A St Albans-based artist has seen her work shortlisted for Waterstones Book of the Year 2019.

Grace Easton, together with Jessica Smith, illustrated Prisoners Of Geography: Our World Explained in 12 Simple Maps, written by Tim Marshall. The book is one of 11 titles vying for the award, with the wide-ranging shortlist comprising four novels, two works of non-fiction, three children’s books, an illustrated fable and a cookery book.

Every year, Waterstones booksellers are called on to nominate a title which they find truly outstanding, and in which they have felt the most pride recommending to readers over the last 12 months. Last year’s winner, Normal People by Sally Rooney, had escaped proper recognition until she won the Waterstones Book of the Year. Her book then became the runaway Christmas bestseller and went on to become one of 2018’s biggest selling books.

James Daunt, Managing Director of Waterstones, said: “That we have a shortlist of 11 gives indication of the nature of the Waterstones Book of the Year. It follows no rule other than that our booksellers must love these books and wish to see them in the hands of more readers.”

Florentyna Martin, Waterstones Children’s Buyer, said: “Prisoners of Geography is a fresh guide to the world is an informative fusion of geography and history. Based on Tim Marshall’s 30 years of reporting, this unique book hits a sweet spot of reading: holding a broad topic scope whilst remaining directly engaging to younger readers. The clear maps and illustrations from Grace Easton and Jessica Smith skilfully carve out the facts through images, providing a colourful way to absorb the information.”

Grace Easton is an author and illustrator based in St Albans. She studied Illustration at Central Saint Martins and her work has been recognised internationally by the Society of Illustrators New York, Society of Illustration West and the Young Creative Network.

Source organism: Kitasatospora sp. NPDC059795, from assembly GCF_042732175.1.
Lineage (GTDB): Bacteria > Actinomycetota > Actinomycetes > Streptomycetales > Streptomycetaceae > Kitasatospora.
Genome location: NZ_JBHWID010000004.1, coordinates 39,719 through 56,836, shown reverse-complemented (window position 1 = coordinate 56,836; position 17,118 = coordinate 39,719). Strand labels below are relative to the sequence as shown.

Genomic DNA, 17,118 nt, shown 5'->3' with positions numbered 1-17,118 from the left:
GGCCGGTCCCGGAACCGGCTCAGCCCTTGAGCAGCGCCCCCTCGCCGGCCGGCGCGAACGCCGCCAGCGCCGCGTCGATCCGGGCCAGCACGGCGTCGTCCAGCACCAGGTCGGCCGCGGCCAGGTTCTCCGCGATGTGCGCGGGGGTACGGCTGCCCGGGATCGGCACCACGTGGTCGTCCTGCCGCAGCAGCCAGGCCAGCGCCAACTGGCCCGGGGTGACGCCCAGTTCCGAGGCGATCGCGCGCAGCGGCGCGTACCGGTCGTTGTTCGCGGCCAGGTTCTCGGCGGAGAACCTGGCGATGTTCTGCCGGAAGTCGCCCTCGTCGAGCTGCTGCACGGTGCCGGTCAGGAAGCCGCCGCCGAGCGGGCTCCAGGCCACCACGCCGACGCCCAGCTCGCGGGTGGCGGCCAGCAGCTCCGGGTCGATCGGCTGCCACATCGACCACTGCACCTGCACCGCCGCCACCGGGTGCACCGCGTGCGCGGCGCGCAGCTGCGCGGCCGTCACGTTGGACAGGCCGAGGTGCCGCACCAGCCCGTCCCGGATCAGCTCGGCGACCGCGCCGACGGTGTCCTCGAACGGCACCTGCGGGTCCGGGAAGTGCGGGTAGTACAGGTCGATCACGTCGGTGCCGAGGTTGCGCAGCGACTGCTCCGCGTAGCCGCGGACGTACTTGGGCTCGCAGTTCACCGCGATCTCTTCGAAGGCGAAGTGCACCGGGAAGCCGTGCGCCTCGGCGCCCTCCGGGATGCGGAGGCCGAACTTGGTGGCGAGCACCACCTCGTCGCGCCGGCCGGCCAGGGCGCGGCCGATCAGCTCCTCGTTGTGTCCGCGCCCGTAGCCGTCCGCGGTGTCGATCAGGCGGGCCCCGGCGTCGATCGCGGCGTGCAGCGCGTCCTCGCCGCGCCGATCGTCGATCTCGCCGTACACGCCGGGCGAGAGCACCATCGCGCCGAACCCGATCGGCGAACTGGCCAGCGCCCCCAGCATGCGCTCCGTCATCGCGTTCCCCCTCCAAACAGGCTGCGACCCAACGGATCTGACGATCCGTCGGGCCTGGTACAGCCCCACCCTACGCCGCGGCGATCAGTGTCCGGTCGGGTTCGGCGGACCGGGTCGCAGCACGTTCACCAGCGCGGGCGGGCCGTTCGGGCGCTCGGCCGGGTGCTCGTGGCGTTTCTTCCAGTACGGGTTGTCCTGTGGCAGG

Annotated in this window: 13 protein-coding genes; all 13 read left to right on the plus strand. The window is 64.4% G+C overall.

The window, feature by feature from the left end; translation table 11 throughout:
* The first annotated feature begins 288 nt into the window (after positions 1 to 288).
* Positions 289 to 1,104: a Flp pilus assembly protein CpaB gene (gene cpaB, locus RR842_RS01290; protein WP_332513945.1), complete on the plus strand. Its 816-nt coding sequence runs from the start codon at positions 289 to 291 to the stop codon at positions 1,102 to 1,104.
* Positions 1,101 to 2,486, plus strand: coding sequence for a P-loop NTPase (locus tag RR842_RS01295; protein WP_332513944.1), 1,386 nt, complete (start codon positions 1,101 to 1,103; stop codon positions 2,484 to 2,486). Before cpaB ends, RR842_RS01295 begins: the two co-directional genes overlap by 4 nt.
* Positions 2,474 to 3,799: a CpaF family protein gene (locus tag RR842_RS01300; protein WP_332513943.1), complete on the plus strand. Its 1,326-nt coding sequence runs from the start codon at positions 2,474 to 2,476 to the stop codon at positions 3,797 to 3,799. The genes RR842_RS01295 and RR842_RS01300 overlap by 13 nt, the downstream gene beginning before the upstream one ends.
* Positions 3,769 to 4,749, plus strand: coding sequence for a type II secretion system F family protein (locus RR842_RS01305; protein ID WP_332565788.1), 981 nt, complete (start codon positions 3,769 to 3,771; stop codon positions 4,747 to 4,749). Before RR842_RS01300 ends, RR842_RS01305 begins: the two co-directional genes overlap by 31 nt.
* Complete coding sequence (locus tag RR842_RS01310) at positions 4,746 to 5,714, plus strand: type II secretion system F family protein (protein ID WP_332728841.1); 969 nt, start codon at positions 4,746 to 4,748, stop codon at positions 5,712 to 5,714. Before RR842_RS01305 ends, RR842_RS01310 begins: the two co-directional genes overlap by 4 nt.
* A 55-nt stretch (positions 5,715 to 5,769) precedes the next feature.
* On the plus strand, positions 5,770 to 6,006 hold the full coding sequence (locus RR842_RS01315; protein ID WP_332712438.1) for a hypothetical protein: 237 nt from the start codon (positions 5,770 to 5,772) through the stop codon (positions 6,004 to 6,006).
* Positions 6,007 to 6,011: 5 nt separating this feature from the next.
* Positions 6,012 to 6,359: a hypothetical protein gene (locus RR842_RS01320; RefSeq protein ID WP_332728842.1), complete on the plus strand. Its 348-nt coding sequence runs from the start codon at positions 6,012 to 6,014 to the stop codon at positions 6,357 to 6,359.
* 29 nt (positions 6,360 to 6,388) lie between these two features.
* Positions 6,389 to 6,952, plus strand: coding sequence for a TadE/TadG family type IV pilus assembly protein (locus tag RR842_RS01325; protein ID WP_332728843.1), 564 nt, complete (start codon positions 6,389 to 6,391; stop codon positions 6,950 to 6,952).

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Also nominated is The House Without Windows, a rediscovered children’s classic written by Barbara Newhall-Follett in 1923 at the age of 12. This celebration of nature writing is a powerful story for modern times.

The third children’s title on the shortlist is Sabina Radeva’s retelling of Darwin’s On the Origin of Species, a beautiful blend of science and illustration, charting the theory of evolution through a concise and engaging story.

In fiction, Candice Carty-Williams’ debut novel Queenie heralds the arrival of an important and exciting new voice in contemporary fiction which is at once funny, wise and deeply moving.

Max Porter’s lyrical, symphonic second novel Lanny is an atmospheric celebration of childhood and nature, steeped in folklore.

Propelled to bestseller status by bookseller recommendation, The Binding, Bridget Collins’ evocative debut, is a love-letter to books and storytelling.

The last fiction title on the list needs no introduction; The Testaments, Margaret Atwood’s highly anticipated new vision of Gilead, serves as a mirror to our own turbulent times.

If different in size, the two non-fiction titles on this year’s shortlist are very similar in might. Underland is a work of huge range and power. Robert Macfarlane takes the reader underground to the catacombs of Paris, caves in the Arctic Circle and many other strange and fascinating places to tell a story about nature, humanity, and time.

Joining him on the list is the powerful voice of climate activist Greta Thunberg. No One Is Too Small To Make A Difference is an urgent call to action to save our planet.

Charlie Mackesy’s beautifully produced collection of gently inspirational illustrations tells heart-warming stories of the friendship between the quartet of titular characters. The Boy, the Mole, the Fox and the Horse is a timely reminder of the most important things in life.

The shortlist is completed with its sole cookery book, Dishoom. A beautifully produced cookbook, there’s much to be gained for the home cook here, but beyond the recipes, this is as much a travelogue, a work of social history on the culture of 1900s Bombay and a celebration of the unifying power of food and cookery.

The Waterstones Book of the Year 2019 will be chosen by a Waterstones panel headed by James Daunt and will be announced on Wednesday, November 27.